Post #11 – Women’s Memoirs, Book Raves – Kendra Bonnett and Matilda Butler
My introduction to the work of Janet Grace Riehl has been through her new audiobook Sightlines: A Family Love Story in Poetry & Music (available for $24.95). Janet’s ability to express universal human experiences of times past and present, spaces loved, characters living and lost is powerful.
But before I talk about her writing, you need a little background: The audiobook is an extension of Janet’s 2006 memoir, called Sightlines: A Poet’s Diary, which she wrote as part of her healing process after the death of her older sister Julia Ann Thompson in a car accident. Julia, by all accounts, was a brilliant and dynamic physicist who was also a beautiful soul with a love of music, poetry, cooking and helping other people. She was just 61. Julia and Janet’s mother, Ruth Evelyn Thompson, Julia’s husband David Kraus and their grandson were all injured.
Although Sightlines is very personal, the reader is not left outside to be a distant observer, peering through a cracked door or listening at the keyhole. The reader recognizes the history, the humanity, the process as if they were her own. The experience is both calming and reassuring. But there’s more. Janet moves beyond the physical and emotional loss to grapple with the meaning of the loss. She starts by dividing Sightlines into five sections. The first is for Julia, or Skeeter as she was called. The second is for her father Erwin A. Thompson, nicknamed Slim. The third section is called Sweet Little Dove, after her mother’s nickname. The last two sections are named for the places Janet called home: Homeplace is for the family homestead Evergreen Heights in southwest Illinois and Lakeside for Lake County, California, where Janet lived at the time of the tragedy.
Janet examines selected pieces of her family’s lives, picking them up, turning them over, scrutinizing them like pieces in a giant jigsaw puzzle. She tells the story of each piece as a vignette…with a twist. Narrative is not Janet’s medium, but rather something she calls the story-poem.
I admit, at first I was skeptical. I’m not a big fan of poetry—nothing against it; it’s just not my thing. Story-poems are different, and when strung together to paint a larger picture, to define a life or to give meaning to special places, they are things of beauty. Story-poems are spare, yet rich in sensory description and emotion. As you read, you become engrossed…a story unfolds. There is logic, if not always a chronology, to her story-poem progression.
Here’s an sample story-poem taken from the excerpts on Janet’s website. It’s from the section named for her father, Slim.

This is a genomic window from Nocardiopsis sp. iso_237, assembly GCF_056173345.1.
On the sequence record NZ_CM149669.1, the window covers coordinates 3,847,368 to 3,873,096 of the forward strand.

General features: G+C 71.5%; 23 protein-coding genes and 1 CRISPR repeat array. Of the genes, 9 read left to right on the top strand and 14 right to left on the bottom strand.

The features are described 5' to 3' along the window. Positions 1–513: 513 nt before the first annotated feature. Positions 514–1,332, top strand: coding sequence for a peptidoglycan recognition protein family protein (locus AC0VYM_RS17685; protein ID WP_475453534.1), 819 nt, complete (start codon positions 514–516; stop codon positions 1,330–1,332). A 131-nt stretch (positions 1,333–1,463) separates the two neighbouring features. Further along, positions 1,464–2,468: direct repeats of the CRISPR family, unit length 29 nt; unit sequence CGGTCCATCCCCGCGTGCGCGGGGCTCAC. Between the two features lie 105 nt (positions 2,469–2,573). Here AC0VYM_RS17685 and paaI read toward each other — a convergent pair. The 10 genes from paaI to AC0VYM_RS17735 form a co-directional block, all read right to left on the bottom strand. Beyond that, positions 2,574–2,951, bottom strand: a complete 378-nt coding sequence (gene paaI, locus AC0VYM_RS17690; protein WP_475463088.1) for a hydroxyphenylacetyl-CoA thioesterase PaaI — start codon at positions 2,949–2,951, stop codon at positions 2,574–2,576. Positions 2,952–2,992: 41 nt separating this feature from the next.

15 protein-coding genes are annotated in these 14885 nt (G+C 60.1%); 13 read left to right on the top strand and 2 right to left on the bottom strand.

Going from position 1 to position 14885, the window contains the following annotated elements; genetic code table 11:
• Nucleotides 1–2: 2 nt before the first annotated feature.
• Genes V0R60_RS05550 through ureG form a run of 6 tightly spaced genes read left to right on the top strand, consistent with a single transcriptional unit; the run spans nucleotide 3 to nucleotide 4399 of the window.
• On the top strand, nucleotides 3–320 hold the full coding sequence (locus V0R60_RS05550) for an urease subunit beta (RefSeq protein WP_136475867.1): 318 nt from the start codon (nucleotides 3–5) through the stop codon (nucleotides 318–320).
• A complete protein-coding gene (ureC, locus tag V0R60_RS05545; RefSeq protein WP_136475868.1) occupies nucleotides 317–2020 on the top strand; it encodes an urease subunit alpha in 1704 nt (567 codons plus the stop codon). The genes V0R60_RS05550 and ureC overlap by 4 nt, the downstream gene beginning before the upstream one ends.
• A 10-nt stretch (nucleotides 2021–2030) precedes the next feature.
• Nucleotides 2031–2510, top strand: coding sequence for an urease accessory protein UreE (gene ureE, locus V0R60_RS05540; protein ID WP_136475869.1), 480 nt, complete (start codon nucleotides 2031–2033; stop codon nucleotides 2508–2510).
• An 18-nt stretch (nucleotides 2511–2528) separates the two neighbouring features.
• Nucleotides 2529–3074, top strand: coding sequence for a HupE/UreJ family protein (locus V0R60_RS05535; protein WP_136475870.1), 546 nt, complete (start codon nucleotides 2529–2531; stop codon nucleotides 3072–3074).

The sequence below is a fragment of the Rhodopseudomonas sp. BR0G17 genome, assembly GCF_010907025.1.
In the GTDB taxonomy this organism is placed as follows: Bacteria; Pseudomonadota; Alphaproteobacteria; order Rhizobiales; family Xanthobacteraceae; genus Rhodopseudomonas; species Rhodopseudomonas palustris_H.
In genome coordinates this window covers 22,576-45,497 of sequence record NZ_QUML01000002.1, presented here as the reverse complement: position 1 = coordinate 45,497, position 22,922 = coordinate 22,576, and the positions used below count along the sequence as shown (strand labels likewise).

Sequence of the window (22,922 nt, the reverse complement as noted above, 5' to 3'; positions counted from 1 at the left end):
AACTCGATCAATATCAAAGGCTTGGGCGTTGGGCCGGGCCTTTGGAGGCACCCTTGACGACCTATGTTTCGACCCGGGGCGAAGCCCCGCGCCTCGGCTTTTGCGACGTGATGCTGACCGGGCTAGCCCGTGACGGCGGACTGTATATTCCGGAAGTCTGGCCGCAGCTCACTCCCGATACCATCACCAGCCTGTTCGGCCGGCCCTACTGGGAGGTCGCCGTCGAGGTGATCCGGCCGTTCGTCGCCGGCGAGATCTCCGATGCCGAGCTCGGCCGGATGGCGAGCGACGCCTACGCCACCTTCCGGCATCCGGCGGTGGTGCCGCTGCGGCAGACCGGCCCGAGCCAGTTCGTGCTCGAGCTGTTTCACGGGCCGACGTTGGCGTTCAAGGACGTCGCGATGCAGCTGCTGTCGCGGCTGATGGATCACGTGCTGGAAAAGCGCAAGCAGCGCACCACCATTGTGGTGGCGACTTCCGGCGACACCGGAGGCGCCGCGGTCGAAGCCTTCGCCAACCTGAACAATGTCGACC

Back in California I give my Midwest cooking a rest.
Pizza out of the freezer passes for supper.
In Illinois I concoct elaborate stews and spetzle.
To cosset my father’s appetite.
To help his stomach march through Julia’s death.
His savor for life no longer sat
at the dining room table after the accident,
if that’s what it was.
“We’ll get through it,”
stubbornly flung over his stoic shoulder.
Her absence, his first-born, hard to stomach.
Punched us all in the stomach,
making it hard to breathe, let alone eat.
His pants lie low on his slim hips.
He sucks in the pain
like he sucks in his stomach.
“Slim,” a work nickname from gasfitter fame
could still apply at 89.
His back bends over
as though to pick up an imaginary pebble.
By some slight of hand,
he’s looked the same to me
since I had the sense to look.
I need to catch up,
to wake up to the march of his mortality.
How can I digest this news?
A world without him in it,
would be no world at all.
It’s one thing for the reader to read the story-poems for herself. It’s quite another thing to have them told by the author. I found myself caught up in each poem’s cadence, its economy of words. But this is not your typical audiobook. Listen; you will hear emotion, sensory description and deep feelings worn openly as if on frayed shirt cuffs. These 90 poems are an emotional experience made all the more compelling by the sprinkling of music (40 songs); family memories, like personal artifacts, told in dialog and narrative; and spontaneous laughter—verbal ephemera now captured for eternity. The slightly homespun sound only serves to enhance its charm.
With the Sightlines audiobook, Janet has given us more than a heartfelt family chronicle. She breaks barriers for the memoir genre that should get every memoirist thinking. The writer in me is inspired to create something unique for my family.